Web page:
Mental health has long been the “Cinderella” of healthcare provision. Last in line for funding, low in any list of priorities and, until recently, not important enough to have NHS constitutional performance standards. If we look at the state of mental health services for children and young people (usually known as CAMHS), we can see it truly is the Cinderella.
Dedication to change
Thanks to the courage of politicians such as former health minister Norman Lamb MP, an army of tireless campaigners, including the Times’ Time to Mind campaign, the continued dedication of frontline staff in NHS, and cross-party commitment to improving services, things are starting to change. But for children and young people this change hasn’t come soon enough, or gone far enough.
If we look at the state of mental health services for children and young people, we can see it truly is the Cinderella of the healthcare provision.director of policy and strategy
The Royal Princes’ Heads Together campaign is really helping chip away at the stigma surrounding mental health. This is encouraging more and more people come forward for treatment. This is a good thing. It is progress. But therein lies a problem too: right now services can barely meet current levels of demand for services, let alone manage even more people coming through their doors.
This is a very familiar story for children and young people’s mental health. In our recent survey, mental health trust leaders revealed how concerned they are about the future for mental health services, in particular CAMHS. Inpatient mental health services can be more than 100% full. Particularly concerning is the increase in children attending A&E for psychiatric reasons and the 44% growth in all CAMHS referrals over the past three years. Over 90% of mental health leaders told us they expect demand for CAMHS and mental health crisis care to grow.
Right now services can barely meet current levels of demand for services, let alone manage even more people coming through their doors.director of policy and strategy
So where does this demand come from? One trust told us “Demand is rising as the other safety nets are removed as a result of local government cuts.” Children and young people are a vulnerable group who rely heavily on an interconnected set of services, not just the NHS. Cut a council funded service like school nursing and demand for an interconnected NHS service for young people rises.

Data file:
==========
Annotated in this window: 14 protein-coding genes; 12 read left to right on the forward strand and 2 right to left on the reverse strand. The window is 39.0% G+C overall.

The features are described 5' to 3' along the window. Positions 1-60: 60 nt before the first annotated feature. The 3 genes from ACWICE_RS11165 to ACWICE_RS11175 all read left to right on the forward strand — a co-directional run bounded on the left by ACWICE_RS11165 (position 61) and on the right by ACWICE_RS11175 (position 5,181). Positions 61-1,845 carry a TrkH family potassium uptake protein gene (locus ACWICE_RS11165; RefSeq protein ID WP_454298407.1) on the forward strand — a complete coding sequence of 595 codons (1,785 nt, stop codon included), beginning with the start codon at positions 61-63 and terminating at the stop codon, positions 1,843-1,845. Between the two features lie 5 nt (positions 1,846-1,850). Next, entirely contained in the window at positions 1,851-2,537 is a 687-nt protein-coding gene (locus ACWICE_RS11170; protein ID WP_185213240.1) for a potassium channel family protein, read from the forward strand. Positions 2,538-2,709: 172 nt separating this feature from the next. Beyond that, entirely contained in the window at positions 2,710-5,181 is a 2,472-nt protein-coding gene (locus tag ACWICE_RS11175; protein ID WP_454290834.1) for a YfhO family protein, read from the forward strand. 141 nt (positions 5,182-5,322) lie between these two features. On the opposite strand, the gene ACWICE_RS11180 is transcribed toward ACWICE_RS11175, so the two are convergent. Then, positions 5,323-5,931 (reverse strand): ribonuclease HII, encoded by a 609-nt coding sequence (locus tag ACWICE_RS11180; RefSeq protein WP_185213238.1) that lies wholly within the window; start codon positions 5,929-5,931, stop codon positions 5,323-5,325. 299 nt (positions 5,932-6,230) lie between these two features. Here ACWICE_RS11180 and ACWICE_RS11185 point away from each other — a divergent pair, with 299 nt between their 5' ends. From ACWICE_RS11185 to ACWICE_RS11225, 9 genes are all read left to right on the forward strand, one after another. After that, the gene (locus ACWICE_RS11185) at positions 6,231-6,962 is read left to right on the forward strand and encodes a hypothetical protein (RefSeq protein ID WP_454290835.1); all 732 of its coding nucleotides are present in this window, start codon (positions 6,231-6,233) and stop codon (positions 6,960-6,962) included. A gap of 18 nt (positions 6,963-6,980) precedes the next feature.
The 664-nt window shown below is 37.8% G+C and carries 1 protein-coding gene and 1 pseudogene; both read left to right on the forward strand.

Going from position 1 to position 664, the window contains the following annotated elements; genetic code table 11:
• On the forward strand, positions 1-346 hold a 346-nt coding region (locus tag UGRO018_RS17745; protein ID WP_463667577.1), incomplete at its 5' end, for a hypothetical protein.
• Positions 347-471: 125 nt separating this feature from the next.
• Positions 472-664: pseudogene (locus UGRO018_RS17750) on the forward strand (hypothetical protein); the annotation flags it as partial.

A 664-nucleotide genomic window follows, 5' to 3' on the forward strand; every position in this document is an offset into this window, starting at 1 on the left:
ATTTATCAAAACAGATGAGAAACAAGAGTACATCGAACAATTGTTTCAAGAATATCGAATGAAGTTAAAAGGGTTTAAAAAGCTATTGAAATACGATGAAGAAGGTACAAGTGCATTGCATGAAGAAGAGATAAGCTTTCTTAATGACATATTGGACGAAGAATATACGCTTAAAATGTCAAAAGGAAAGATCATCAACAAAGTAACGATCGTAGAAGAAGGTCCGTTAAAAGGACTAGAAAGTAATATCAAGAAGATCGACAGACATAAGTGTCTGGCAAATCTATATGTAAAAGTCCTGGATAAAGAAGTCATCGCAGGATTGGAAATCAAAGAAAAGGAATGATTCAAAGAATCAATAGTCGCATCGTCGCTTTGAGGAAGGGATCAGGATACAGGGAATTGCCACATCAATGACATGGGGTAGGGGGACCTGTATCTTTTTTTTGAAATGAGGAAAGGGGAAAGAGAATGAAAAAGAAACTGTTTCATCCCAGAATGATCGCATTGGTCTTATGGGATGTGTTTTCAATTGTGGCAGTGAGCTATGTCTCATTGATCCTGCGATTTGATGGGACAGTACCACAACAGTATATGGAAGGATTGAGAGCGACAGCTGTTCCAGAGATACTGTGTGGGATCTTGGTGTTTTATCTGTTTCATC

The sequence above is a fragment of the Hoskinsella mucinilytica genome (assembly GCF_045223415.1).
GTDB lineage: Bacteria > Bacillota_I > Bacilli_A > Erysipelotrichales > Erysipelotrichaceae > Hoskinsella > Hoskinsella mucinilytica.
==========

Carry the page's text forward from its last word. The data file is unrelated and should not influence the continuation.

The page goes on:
The government has committed over a billion pounds of extra funding over the next five years to improve CAMHS provision and some of this spending is coming through. However, overall, 80% of mental health trust leaders were worried that this is not enough and would not be spent where it is needed most. Too often trust leaders report that any extra funding is just used to fill existing gaps or to manage the current high levels of demand, not improve quality or widen access to services.
The right staff and skills in the right place is the only way to improve mental health services.Director of policy and strategytweet this
The right staff, with the right skills in the right place is the only way to improve mental health services on the ground. But mental health trust leaders are struggling to find sufficient staff to deliver their services, let alone find new staff to extend, transform or innovate. And where are concerns about workforce shortages greatest? CAMHS and crisis care - the areas where demand is greatest and where it is still growing.
So what does this all mean for access to services and the quality of services? Critically, for children’s and young people’s services over 50% of trust leaders said they were unable to meet demand. Fewer than 10% believed they would be able to meet the demand they were expecting to receive in future. This is shocking when we are treating 85-95% of physical conditions like cancer and elective surgery within tightly specified time deadlines.
On the ground, this translates in to services which simply cannot respond as we would all want them to. And overwhelming demand means we are still sending far too many young people many miles from home to receive the care they need. Recent figures obtained by the BMA show that in 2016/17 69% of young people admitted for mental health treatment were classed as “out of area”, up from 57% the previous year. A shortage of beds for CAMHS means we are failing far too many young people.
Overwhelming demand means are still sending far too many young people many miles from home to receive the care they need.director of policy and strategy
At the same time, spiralling demand also means that young people have to be more unwell and wait longer before they receive treatment, meaning their condition may deteriorate further.
The Children’s Commissioner’s shocking report on vulnerability, published earlier this week, also shows 800,000 children and young people living with mental health difficulties and many more flying under the radar.
The story needs to change
There may never be a fairy tale ending for this Cinderella service, although we have come a long way. We must demand rapid change and clear investment in transformation. Talk to the parent of child with depression or who is self-harming, a teenager with an eating disorder, a student suddenly experiencing psychosis, a confused child with behavioural problems, or imagine the fate of a looked after child in the local authority care system, also facing cuts, with a mental health problem.
They all need the story to change.